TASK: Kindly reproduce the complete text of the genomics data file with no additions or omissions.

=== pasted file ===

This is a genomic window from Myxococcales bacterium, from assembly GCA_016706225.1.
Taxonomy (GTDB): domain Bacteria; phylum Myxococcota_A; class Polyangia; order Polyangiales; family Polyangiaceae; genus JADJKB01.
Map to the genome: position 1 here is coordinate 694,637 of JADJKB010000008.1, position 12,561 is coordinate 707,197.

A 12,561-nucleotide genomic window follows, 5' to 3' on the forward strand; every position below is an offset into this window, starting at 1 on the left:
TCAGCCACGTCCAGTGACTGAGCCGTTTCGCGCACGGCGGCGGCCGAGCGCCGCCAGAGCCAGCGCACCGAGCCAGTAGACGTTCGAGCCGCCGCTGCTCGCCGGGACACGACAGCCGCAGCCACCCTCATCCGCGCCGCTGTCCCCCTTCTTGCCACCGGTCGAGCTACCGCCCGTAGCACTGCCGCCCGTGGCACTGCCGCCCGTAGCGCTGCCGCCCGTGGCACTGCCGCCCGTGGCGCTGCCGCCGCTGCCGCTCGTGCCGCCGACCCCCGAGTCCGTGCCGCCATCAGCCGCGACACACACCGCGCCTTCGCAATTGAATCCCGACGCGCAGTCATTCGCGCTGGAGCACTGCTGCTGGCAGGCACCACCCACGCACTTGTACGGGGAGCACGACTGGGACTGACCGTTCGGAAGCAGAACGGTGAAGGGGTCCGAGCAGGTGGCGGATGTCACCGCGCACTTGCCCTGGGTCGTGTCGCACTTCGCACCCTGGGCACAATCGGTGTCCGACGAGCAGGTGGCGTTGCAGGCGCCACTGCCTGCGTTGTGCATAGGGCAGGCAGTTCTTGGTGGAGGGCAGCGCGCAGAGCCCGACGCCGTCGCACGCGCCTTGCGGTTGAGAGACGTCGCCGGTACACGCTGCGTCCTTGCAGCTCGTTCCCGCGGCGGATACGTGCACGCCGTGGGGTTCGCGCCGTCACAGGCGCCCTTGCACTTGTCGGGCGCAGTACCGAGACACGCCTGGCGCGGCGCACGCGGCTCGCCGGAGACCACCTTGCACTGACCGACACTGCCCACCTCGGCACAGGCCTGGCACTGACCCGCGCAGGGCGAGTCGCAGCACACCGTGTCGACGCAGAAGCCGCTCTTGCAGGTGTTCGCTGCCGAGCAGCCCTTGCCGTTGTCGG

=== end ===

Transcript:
This is a genomic window from Myxococcales bacterium, from assembly GCA_016706225.1.
Taxonomy (GTDB): domain Bacteria; phylum Myxococcota_A; class Polyangia; order Polyangiales; family Polyangiaceae; genus JADJKB01.
Map to the genome: position 1 here is coordinate 694,637 of JADJKB010000008.1, position 12,561 is coordinate 707,197.

A 12,561-nucleotide genomic window follows, 5' to 3' on the forward strand; every position below is an offset into this window, starting at 1 on the left:
TCAGCCACGTCCAGTGACTGAGCCGTTTCGCGCACGGCGGCGGCCGAGCGCCGCCAGAGCCAGCGCACCGAGCCAGTAGACGTTCGAGCCGCCGCTGCTCGCCGGGACACGACAGCCGCAGCCACCCTCATCCGCGCCGCTGTCCCCCTTCTTGCCACCGGTCGAGCTACCGCCCGTAGCACTGCCGCCCGTGGCACTGCCGCCCGTAGCGCTGCCGCCCGTGGCACTGCCGCCCGTGGCGCTGCCGCCGCTGCCGCTCGTGCCGCCGACCCCCGAGTCCGTGCCGCCATCAGCCGCGACACACACCGCGCCTTCGCAATTGAATCCCGACGCGCAGTCATTCGCGCTGGAGCACTGCTGCTGGCAGGCACCACCCACGCACTTGTACGGGGAGCACGACTGGGACTGACCGTTCGGAAGCAGAACGGTGAAGGGGTCCGAGCAGGTGGCGGATGTCACCGCGCACTTGCCCTGGGTCGTGTCGCACTTCGCACCCTGGGCACAATCGGTGTCCGACGAGCAGGTGGCGTTGCAGGCGCCACTGCCTGCGTTGTGCATAGGGCAGGCAGTTCTTGGTGGAGGGCAGCGCGCAGAGCCCGACGCCGTCGCACGCGCCTTGCGGTTGAGAGACGTCGCCGGTACACGCTGCGTCCTTGCAGCTCGTTCCCGCGGCGGATACGTGCACGCCGTGGGGTTCGCGCCGTCACAGGCGCCCTTGCACTTGTCGGGCGCAGTACCGAGACACGCCTGGCGCGGCGCACGCGGCTCGCCGGAGACCACCTTGCACTGACCGACACTGCCCACCTCGGCACAGGCCTGGCACTGACCCGCGCAGGGCGAGTCGCAGCACACCGTGTCGACGCAGAAGCCGCTCTTGCAGGTGTTCGCTGCCGAGCAGCCCTTGCCGTTGTCGG